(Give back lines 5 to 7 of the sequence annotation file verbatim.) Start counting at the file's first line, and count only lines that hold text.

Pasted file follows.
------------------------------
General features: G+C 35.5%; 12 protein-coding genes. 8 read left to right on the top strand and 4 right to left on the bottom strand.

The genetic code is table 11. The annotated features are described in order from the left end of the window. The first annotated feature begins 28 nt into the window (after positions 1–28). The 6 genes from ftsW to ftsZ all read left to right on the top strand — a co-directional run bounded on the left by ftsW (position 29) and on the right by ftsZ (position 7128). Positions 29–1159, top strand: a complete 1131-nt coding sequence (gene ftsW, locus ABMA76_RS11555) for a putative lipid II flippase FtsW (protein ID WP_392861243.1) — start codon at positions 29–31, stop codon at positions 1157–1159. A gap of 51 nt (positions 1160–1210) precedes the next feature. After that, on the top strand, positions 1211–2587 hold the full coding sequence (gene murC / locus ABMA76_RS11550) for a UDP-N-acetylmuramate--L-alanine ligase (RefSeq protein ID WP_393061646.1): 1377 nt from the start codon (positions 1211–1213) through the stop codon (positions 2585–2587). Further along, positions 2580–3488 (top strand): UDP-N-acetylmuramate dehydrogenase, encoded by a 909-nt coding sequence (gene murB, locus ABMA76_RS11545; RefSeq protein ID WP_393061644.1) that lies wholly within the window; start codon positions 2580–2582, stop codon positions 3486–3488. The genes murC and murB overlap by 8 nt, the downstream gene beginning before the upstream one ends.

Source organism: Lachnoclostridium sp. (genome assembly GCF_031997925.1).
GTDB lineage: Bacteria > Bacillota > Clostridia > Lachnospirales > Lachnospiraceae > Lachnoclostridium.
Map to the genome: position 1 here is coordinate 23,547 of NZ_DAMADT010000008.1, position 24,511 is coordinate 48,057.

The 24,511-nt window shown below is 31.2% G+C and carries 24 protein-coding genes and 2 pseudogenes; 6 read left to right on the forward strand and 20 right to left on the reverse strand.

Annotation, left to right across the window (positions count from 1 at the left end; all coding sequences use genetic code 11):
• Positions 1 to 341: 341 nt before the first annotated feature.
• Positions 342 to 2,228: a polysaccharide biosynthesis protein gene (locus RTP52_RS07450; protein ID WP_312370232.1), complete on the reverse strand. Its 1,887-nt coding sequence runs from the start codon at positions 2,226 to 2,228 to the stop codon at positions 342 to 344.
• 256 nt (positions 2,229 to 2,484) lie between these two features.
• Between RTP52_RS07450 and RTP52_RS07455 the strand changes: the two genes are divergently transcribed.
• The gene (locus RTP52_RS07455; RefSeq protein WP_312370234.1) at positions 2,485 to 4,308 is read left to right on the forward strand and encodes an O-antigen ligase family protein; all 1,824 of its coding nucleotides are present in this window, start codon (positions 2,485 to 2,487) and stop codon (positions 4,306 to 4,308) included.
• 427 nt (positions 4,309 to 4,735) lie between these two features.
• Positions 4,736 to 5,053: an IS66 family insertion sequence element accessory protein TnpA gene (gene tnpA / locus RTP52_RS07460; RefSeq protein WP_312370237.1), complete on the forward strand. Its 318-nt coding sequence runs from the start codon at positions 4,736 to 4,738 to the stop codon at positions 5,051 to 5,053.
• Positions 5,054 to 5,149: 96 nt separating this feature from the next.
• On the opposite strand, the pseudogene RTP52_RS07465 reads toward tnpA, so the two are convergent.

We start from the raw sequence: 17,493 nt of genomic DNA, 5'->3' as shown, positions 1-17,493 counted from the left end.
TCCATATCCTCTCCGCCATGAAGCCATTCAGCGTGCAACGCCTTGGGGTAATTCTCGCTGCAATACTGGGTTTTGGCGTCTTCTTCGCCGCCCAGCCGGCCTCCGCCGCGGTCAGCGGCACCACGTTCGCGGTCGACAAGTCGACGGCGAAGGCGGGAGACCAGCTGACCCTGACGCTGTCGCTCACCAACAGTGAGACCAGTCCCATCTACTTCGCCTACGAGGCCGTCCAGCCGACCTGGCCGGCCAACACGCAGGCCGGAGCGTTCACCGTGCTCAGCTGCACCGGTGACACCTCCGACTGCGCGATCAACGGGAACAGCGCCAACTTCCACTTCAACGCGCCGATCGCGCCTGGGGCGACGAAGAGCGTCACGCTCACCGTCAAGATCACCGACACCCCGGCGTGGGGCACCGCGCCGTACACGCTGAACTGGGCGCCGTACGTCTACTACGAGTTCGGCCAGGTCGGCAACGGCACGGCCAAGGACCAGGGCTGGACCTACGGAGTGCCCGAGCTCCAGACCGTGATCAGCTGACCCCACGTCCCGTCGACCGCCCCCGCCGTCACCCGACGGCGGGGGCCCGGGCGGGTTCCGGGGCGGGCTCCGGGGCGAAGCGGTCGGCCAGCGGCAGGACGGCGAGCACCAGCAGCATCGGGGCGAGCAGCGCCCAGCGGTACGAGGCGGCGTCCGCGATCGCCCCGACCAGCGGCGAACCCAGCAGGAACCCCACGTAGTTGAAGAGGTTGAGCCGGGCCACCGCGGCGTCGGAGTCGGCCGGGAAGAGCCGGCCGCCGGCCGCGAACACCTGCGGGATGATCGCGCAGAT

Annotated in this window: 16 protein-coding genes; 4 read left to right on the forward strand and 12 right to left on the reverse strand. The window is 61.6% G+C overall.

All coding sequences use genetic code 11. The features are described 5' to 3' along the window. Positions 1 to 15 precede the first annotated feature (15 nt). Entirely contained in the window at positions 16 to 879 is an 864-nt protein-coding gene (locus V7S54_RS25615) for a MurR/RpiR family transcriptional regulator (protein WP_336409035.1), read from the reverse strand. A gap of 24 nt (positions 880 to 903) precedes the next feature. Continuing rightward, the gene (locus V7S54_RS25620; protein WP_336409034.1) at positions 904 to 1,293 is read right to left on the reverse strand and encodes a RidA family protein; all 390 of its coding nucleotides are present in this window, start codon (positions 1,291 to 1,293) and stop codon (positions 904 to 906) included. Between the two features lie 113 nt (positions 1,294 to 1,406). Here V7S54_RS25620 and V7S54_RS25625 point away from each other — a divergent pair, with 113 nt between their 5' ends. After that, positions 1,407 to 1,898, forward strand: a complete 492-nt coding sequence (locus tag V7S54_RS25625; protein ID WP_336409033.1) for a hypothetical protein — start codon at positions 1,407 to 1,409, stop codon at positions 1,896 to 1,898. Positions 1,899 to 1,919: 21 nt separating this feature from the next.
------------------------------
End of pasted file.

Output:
Map to the genome: position 1 here is coordinate 23,547 of NZ_DAMADT010000008.1, position 24,511 is coordinate 48,057.

The 24,511-nt window shown below is 31.2% G+C and carries 24 protein-coding genes and 2 pseudogenes; 6 read left to right on the forward strand and 20 right to left on the reverse strand.

Annotation, left to right across the window (positions count from 1 at the left end; all coding sequences use genetic code 11):